HowTo run PoW GPU Miner
The GPU miner is much much faster than the the CPU miner. However, it requires a NVidia GPU card to run.
For testnet, the GPU Miner is initially throttled to produce shares only ~0.4% of the time (which makes GPUs competitive with CPUs on testnet). The final version will not be throttled, and will produce shares at full capacity.
The GPU Miner requires an NVidia card (9xx, 10xx, Titan X, Titan XP, Titan V, or corresponding Quadro/Tesla).
It requires a recent version of the NVidia display drivers. It should work on any driver >=391.25, but driver version 397.64 is recommended (download from here: https://www.geforce.com/drivers).
Steps to run
Download and unzip: nodecore-PoW-CUDA.zip
This contains a detailed README.txt. Please read, as it answers many initial questions. From the instructions in the readme.txt, pick which version you'll run (such as "nvml\cpu_shares\release\sm_50").
Update the run.bat (using Notepad, Notepad++, or some other basic text editor) to contain your address (such as V5bLSbCqj9VzQR3MNANqL13YC2tUep) rather than the dummy placeholder.
VeriBlock.Miner.PoW.exe -o 127.0.0.1:8501 -u V5bLSbCqj9VzQR3MNANqL13YC2tUep -d 0
- Run NodeCore, catch up to the most recent block (See: HowTo_run_NodeCore)
- Run NC_CLI and run the "startpool" command (See: NodeCore_CommandLine#startpool)
- In a specific folder via instructions in the readme (such as "nodecore-cudapow\nvml\gpu_shares\release\sm_52"), execute "run.bat"
- If that crashes, then follow the readme instructions to pick another folder. Note: If repeated crashes occur, please submit a Github issue at https://github.com/VeriBlock/nodecore-releases/issues including your OS version (Windows 7, 8, 8.1, 10...), and any other information you deem to be relevant (run as administrator, etc.).
Upon first running, several startup outputs will appear:
Then it will switch to a new screen showing the shared being submitted. The text here is updated in-place, it is not continually appended like a log file.
Does the GPU miner make the CPU miner obsolete?
In one sense yes... as the GPU miner may be 100x faster than a CPU miner. However, the CPU miner still serves as a reference implementation. It can still join a pool and can submit shares.
What does the file structure mean?
There are many different versions of the miner available, which is explained in the README. Overall, three choices must be made:
1.) NVML, yes/no? NVML allows the program to query lots of device-specific information (clock speed, memory speed, temperature), as well as detailed information regarding your current NVidia driver. Try NVML software first, and if it fails try the non-NVML equivalent.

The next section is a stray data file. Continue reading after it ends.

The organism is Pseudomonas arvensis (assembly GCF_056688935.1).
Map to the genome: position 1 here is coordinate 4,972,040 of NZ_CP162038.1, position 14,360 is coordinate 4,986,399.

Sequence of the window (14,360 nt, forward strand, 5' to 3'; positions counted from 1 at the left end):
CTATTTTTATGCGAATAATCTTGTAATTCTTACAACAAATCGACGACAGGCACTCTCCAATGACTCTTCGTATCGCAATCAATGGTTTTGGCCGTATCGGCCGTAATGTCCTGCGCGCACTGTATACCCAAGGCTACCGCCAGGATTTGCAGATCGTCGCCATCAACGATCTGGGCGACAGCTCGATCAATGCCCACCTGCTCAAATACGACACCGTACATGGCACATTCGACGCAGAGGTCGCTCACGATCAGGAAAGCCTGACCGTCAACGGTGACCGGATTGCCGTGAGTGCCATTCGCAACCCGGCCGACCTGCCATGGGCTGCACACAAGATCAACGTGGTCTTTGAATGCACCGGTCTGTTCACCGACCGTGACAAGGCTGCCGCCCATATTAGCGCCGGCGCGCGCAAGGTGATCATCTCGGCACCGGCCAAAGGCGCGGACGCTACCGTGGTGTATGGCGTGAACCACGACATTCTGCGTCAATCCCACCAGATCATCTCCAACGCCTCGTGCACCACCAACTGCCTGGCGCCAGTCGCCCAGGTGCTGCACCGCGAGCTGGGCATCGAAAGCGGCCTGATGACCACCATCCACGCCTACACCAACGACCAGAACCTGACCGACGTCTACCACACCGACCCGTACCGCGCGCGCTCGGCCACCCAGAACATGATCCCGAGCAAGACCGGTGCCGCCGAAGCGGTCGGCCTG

2.) CPU_SHARES vs GPU_SHARES? The CPU_SHARES version of the GPU miner submits shares at the same difficulty as the CPU miner. Because it is several orders of magnitude faster than the CPU miner, it finds these shares incredibly often. If you want to mine as fast as possible on a CPU-dominated testnet, you will need to run the CPU_SHARES version. However, if you want to see the true performance of the GPU miner in it's "natural habitat" (pool software the GPU-miner-level shares being served normally), run the GPU_SHARES version. In other words, the GPU_SHARES version reflects real-world mainnet performance of the GPU miner, but the CPU_MINER submits many "low difficulty" shares which is in-line with the current CPU-dominated behavior of VeriBlock NodeCore Testnet.
3.) Benchmark or Release? The benchmark version of the software will allow you "mine" even if it cannot connect to a pool. Normally, mining software should not mine unless it can submit the results of mining ("shares") back to the pool and get rewarded. However, some users may wish to run the miner in isolation to test performance, without having to run an instance of NodeCore (of find a public pool). In short, if you are looking to mine VeriBlock testnet coins, use the release version. If you are interested in testing out the performance of particular hardware without actually attempting real mining, use the benchmarking software.
The file structure of the CUDA GPU miner is:
Check the log file
The GPU miner outputs to a log file, such as "cuda-miner.log". If you encounter errors, this log file should have information to help troubleshoot.
Graphics Card is not working
Ensure that your system has an NVidia GPU card. If this is Windows (only Windows is supported for the initial CUDA miner release), you should be able to see NVidia in your Device Manager, and open up the NVidia Control Panel (an item in "Control Panel"). If you cannot open the "NVidia Control Panel", and it does not have at least a GTX 9xx or 10xx GPU (or Titan, Quadro, or Tesla card utilizing the Maxwell, Pascal, or Volta architecture) with driver version 397... then solve that first before proceeding.
If you get any of the following errors, then most likely your driver does not meet the criteria mentioned above.
addKernel launch failed: no kernel image is available for execution on the device grindNonces failed!
CUDA encountered an error while setting the device to 0: 35 Last error: CUDA driver version is insufficient for CUDA runtime version cudaSetDevice failed! Do you have a CUDA-capable GPU installed?grindNonces failed!